Sales Tax:

Like hobbies, businesses do not pay sales tax on items they re-sell (such as band merchandise).  Also like hobbies, businesses pay sales tax on equipment purchases unless the business structure is a nonprofit corporation. If your band chooses to become a nonprofit corporation, you will definitely want to take advantage of this tax break. But, I do not recommend becoming a nonprofit solely based on this one way to save money. Do your homework before you embark on this path.

Also like hobbies, businesses have to collect and remit sales taxes. Contact your states sales tax office to find out how your state handles these taxes.

Bank Accounts:

Businesses will be issued a commercial checking account from almost any bank. But fees for that account vary widely. It is not unusual to accrue hundreds of dollars in bank fees each year. (Hobbies are looking pretty good about now aren’t they?) So, shop around for your best deal. Be sure the bank has online banking options for the times that you may need access to your money while on the road. Your bank will ask for the bands employer identification number (which is found on form SS-4) and the office address (usually one of the band members agree to use their home address).

Liability:

Personal liability is one of the most important considerations when choosing which business structure the band will use.  Sole proprietors and partnerships have the least amount of protection, while corporations provide the most. But, in the end, there is no such thing as being completely not liable for your actions. For the purposes of this discussion, you need to know that you may be just as personally liable if your band is a business than if your band is hobby but you may be able to reduce the damages as a business.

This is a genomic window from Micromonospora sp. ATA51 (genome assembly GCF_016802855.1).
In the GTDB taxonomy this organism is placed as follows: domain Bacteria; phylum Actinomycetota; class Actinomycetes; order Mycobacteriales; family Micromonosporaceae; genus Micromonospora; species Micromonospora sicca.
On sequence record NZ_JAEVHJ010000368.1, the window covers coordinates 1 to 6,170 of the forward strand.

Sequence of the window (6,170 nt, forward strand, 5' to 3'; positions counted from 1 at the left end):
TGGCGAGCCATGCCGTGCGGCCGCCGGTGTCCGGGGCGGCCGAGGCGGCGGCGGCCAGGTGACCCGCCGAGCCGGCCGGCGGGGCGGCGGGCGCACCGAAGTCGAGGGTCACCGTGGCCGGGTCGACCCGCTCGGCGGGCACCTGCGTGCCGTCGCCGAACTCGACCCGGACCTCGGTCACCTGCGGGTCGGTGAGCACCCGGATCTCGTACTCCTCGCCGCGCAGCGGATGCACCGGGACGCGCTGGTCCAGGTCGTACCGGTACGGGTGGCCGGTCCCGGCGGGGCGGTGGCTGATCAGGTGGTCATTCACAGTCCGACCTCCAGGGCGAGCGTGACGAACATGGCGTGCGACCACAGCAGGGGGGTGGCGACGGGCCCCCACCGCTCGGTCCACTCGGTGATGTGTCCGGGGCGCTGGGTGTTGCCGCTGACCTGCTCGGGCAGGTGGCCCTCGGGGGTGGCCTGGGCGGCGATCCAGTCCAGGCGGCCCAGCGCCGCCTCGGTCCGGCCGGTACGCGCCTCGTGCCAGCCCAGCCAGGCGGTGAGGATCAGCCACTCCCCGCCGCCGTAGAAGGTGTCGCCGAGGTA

I hope this helps clarify your bands business structure and give you the correct answers to tell your banker and accountant. As far as my recommendation… there is no “right way” for every band. You need to base your decisions on your personal circumstances and your bands goals. Some bands have a thriving ministry and exist for years as a hobby. While others start up right away as a business and have an equally great ministry. So, my best advice is to learn the basics, then talk intelligently to your accountant. Remember that your bands business structure is meant to enhance your bands ministry, so choose what makes the most sense for your circumstances!

If you decide that your Christian band is not a hobby, you need to set up a business structure. Not comfortable doing that yourself? Check out LegalZoom. They have on-line forms to walk you though the process and get your bands paperwork filed correctly.

The Christian Band Handbook

The Christian Band Handbook

has more information about Christian bands business structure in the chapter called Legal Stuff That Matters.